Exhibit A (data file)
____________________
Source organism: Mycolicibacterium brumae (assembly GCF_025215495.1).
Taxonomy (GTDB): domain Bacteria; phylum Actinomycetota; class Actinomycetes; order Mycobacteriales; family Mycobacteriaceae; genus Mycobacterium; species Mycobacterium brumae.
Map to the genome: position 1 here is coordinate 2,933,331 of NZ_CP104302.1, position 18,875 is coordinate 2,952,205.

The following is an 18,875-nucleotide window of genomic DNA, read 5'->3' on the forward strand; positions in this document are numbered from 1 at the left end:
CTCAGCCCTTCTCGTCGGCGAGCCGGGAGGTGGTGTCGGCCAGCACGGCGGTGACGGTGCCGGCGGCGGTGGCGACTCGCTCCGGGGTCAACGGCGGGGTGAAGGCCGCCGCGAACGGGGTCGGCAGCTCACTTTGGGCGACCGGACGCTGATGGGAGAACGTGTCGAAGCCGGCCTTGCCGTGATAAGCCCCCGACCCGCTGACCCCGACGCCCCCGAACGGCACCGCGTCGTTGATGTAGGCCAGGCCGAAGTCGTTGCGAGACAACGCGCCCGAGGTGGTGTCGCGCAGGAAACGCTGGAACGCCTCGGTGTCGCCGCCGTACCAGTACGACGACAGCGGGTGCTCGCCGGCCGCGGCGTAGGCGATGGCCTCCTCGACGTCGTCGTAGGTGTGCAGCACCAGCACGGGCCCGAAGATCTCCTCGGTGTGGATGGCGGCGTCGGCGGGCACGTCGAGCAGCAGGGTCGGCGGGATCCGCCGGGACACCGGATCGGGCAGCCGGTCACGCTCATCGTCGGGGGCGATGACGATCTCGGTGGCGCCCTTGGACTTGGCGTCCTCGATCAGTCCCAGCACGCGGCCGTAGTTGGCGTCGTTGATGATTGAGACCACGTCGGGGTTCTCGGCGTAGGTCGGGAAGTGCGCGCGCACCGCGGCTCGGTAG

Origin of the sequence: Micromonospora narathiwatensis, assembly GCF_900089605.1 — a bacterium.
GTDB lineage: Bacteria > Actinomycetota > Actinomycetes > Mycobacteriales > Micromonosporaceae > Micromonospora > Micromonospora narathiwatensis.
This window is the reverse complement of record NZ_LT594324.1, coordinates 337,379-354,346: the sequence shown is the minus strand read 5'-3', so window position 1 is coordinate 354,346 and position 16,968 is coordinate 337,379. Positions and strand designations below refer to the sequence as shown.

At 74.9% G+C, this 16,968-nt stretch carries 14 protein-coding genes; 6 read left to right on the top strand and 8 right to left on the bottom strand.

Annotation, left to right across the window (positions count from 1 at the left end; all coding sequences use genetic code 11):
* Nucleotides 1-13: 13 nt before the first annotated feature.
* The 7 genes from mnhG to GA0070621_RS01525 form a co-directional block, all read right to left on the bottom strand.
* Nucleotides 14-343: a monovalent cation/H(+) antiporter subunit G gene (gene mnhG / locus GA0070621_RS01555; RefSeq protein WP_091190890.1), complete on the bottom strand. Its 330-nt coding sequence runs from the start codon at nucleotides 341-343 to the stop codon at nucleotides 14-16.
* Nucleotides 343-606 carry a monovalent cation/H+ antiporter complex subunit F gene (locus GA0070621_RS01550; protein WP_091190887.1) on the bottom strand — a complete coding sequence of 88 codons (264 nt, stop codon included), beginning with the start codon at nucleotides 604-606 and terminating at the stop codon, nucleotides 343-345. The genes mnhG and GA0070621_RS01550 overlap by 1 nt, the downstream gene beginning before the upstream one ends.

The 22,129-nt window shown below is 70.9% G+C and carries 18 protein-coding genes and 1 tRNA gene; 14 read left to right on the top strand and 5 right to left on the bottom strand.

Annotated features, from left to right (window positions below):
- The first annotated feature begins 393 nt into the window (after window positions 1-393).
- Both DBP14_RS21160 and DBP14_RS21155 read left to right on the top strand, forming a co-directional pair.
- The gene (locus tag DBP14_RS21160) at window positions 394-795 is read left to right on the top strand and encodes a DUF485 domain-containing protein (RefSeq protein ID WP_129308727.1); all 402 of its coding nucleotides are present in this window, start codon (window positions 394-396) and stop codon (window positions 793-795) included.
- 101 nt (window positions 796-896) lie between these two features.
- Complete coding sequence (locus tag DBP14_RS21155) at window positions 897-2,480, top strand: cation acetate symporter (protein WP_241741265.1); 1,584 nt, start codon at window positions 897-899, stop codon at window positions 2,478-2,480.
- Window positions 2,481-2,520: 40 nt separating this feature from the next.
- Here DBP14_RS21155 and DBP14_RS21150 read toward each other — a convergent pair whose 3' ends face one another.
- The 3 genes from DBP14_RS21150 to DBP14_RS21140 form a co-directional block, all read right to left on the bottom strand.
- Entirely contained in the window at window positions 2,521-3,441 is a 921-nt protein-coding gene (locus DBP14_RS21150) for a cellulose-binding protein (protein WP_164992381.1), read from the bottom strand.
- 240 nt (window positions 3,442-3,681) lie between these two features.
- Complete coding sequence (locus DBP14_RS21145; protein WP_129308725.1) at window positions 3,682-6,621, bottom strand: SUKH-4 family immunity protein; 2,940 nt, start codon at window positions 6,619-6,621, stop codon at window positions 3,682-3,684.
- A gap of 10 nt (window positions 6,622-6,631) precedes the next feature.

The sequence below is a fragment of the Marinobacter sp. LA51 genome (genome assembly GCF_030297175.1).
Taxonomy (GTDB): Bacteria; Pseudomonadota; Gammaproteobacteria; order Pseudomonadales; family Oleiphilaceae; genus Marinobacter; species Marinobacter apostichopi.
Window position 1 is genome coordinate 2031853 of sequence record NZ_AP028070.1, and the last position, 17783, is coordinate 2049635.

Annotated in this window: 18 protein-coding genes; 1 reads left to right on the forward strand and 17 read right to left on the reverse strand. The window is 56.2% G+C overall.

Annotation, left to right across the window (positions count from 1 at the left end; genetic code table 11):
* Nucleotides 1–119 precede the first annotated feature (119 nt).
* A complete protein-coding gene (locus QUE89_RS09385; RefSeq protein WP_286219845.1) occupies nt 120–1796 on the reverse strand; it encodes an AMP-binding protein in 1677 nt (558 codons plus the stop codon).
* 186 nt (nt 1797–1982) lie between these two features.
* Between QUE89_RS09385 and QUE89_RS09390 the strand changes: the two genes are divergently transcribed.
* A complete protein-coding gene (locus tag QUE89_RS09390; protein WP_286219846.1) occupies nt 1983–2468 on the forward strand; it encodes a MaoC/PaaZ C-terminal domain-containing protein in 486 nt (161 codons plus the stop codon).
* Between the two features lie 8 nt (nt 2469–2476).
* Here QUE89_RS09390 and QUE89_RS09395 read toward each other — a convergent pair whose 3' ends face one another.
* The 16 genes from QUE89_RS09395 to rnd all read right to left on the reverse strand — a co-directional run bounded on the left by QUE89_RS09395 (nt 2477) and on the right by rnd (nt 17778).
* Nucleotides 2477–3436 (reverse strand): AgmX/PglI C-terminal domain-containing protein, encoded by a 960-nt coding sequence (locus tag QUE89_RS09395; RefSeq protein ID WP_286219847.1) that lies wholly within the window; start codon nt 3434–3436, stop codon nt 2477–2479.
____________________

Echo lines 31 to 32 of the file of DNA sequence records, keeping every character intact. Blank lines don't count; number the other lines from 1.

Window position 1 is genome coordinate 2031853 of sequence record NZ_AP028070.1, and the last position, 17783, is coordinate 2049635.

Annotated in this window: 18 protein-coding genes; 1 reads left to right on the forward strand and 17 read right to left on the reverse strand. The window is 56.2% G+C overall.